Making Unity mappings easier with Reflection


Nothing really magical here, but I was playing around with Unity the other day – I wanted to do some dependency inversion – and got to thinking about how one generally implements their type mappings.

There are usually two ways: –

  • Do your mapping in a config file
  • Use code-driven mappings i.e. in C#

In my experience, I have found the latter somewhat easier to develop with i.e. easier to read and follow C# than a chunky XML file, compile time safety of mappings, and unless you need post-compile flexibility, XML files are unnecessary.

The only downside is that in order to use mappings in code, you have to have a reference to your concrete types that you’re going to map to in order to get to them at compile time. I didn’t want to do that in my case, but still wanted to use code rather than XML for my mappings. So I ended up writing a fairly simple bit of reflection-based code to pull in the mappings at runtime: –

UnityContainer container = new UnityContainer();

var requiredInterfaces = new[]
{
    typeof(IDocumentReader),
    typeof(IDocumentWriter)
};

var implementationAssemblies = Directory.GetFiles(".", "*.dll");

var mappings = from assemblyName in implementationAssemblies
               from type in Assembly.LoadFrom(assemblyName).GetTypes()
               from requiredInterface in requiredInterfaces
               where requiredInterface.IsAssignableFrom(type)
               select new {
                   Interface = requiredInterface,
                   Instance = Activator.CreateInstance(type)
               };

foreach (var mapping in mappings)
    container.RegisterInstance(mapping.Interface, mapping.Instance);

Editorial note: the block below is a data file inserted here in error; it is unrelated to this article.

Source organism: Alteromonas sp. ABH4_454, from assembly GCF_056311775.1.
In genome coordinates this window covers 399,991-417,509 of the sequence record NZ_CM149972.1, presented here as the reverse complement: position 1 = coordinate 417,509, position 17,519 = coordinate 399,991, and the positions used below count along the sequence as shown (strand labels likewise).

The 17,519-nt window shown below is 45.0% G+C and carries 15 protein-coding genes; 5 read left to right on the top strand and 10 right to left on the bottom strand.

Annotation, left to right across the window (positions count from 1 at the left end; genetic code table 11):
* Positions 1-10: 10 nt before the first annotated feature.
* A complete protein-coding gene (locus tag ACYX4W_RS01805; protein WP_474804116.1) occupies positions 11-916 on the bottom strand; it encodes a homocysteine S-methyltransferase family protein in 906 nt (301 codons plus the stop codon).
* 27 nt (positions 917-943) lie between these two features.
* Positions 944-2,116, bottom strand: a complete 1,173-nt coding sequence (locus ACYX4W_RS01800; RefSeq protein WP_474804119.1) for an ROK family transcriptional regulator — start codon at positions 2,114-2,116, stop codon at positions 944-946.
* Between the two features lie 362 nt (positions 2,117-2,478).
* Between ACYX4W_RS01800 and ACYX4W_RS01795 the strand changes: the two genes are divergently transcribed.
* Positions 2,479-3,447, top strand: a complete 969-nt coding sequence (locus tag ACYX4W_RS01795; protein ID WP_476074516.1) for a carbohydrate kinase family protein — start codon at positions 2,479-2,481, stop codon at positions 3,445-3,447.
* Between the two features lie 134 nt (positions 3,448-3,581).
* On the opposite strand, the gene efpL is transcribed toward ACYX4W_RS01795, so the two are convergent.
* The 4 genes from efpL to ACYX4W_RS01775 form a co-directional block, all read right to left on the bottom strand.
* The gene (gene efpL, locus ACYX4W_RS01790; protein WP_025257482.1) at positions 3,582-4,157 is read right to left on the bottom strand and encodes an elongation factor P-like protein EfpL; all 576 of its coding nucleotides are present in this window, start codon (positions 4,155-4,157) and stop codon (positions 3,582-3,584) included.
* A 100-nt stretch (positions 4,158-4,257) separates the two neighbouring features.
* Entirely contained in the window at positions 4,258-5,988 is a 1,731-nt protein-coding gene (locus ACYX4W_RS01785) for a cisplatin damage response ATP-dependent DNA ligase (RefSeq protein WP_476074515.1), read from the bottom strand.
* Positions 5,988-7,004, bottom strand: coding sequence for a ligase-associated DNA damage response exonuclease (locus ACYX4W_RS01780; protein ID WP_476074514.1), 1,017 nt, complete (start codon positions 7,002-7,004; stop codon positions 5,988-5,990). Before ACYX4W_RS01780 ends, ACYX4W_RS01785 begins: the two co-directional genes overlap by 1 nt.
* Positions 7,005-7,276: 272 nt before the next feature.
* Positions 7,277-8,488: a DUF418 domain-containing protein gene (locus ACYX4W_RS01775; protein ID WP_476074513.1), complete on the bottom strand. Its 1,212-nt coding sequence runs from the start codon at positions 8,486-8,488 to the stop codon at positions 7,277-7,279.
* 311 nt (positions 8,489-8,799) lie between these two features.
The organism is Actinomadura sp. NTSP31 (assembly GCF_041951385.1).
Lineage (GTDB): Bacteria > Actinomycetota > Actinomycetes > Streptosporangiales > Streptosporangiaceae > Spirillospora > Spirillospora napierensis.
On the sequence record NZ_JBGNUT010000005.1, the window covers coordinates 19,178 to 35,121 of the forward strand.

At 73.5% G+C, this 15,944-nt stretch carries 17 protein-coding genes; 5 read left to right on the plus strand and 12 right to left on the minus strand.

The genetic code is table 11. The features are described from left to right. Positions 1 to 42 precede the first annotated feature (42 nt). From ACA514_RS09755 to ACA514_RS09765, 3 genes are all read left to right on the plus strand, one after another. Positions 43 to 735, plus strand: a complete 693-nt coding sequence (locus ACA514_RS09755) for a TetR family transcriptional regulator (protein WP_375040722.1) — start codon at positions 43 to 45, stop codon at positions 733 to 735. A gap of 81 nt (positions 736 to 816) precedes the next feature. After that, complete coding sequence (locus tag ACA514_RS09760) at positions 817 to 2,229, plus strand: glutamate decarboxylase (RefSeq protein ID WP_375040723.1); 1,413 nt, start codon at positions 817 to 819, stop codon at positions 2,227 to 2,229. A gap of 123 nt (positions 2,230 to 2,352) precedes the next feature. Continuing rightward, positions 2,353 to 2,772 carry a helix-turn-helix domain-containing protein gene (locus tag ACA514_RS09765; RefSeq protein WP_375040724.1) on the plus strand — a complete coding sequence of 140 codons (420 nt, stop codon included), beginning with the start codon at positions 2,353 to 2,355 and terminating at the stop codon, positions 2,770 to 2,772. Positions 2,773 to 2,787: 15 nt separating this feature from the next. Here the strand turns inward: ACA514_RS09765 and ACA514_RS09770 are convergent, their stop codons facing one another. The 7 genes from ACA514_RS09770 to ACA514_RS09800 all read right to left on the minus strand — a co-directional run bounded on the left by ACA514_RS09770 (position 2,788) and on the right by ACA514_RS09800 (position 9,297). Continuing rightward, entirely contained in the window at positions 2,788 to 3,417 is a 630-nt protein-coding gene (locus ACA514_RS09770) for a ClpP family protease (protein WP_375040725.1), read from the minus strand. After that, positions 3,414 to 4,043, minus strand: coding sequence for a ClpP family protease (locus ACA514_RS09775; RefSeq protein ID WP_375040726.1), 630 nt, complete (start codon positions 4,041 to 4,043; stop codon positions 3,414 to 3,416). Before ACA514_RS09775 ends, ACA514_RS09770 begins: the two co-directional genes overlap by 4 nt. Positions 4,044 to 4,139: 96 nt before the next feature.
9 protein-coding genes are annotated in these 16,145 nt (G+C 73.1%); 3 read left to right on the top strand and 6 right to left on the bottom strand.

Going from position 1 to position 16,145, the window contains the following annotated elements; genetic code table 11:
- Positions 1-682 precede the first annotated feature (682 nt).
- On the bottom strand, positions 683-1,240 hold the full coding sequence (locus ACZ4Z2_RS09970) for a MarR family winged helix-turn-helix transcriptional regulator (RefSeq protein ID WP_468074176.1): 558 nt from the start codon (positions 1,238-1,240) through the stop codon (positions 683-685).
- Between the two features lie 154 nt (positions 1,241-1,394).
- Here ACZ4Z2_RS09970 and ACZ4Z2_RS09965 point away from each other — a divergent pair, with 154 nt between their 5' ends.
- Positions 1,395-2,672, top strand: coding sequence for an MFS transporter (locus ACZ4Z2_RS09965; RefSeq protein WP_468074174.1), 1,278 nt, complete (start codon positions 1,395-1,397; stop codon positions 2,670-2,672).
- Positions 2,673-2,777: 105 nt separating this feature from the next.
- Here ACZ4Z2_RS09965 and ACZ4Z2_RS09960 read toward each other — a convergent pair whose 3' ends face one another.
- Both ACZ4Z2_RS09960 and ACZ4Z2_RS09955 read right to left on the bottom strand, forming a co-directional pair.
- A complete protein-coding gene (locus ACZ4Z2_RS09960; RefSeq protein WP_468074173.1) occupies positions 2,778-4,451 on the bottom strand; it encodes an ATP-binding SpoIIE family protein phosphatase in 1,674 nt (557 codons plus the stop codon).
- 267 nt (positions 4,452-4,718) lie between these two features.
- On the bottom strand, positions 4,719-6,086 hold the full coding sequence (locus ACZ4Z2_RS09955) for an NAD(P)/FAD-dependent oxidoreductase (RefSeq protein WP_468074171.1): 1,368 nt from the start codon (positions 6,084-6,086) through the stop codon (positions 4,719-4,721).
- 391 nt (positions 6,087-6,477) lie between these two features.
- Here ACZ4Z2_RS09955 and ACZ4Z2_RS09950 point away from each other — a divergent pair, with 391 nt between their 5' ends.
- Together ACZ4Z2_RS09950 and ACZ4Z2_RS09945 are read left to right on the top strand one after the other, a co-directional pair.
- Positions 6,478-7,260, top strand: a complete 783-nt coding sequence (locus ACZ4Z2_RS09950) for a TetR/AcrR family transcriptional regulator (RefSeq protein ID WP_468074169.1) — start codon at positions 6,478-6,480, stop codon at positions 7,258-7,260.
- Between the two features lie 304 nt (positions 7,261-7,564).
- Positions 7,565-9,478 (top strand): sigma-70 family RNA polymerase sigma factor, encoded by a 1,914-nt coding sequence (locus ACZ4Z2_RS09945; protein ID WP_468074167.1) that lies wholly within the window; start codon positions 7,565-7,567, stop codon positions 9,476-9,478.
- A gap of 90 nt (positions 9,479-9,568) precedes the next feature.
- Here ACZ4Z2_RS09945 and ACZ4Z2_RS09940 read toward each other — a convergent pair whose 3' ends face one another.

So, with this approach we first create a simple Unity container. Then we have a list of required interfaces – this could of course be abstracted away somewhere else – which we will map to concrete types.

Then we simply get a list of all DLLs in our current folder – obviously this is a simplistic example; you could only look for ones with a particular name, or have a fixed list in code, or perhaps even abstract away to a settings file etc..

With this list of assemblies we just look through for any type which implements one of the interfaces found before and then register that mapping with Unity. Hey presto – now you get automatic mappings done, no coding or config files required.

Obviously this is a simplistic example overall – if you want to have fine-grained control over your DI this won’t work that well! But this code probably passes the 80/20 rule i.e. 80% of the time this is the sort of thing would probably work just fine.

You could even take it to the next step and remove the list of required interfaces, and instead just find any custom interfaces that you have written and to search for resolutions of them (perhaps tag them with an attribute or such?).

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2 thoughts on “Making Unity mappings easier with Reflection

  1. Great article – very much appreciated.

    The only corection I had to make is that the interface type itself isn’t being excluded in the mappings collection, which produces a “cannot create an instance of an interface” exception at run time. Altering the ‘where’ statement to become “where requiredInterface.IsAssignableFrom(type) && type != requiredInterface” solves the problem.

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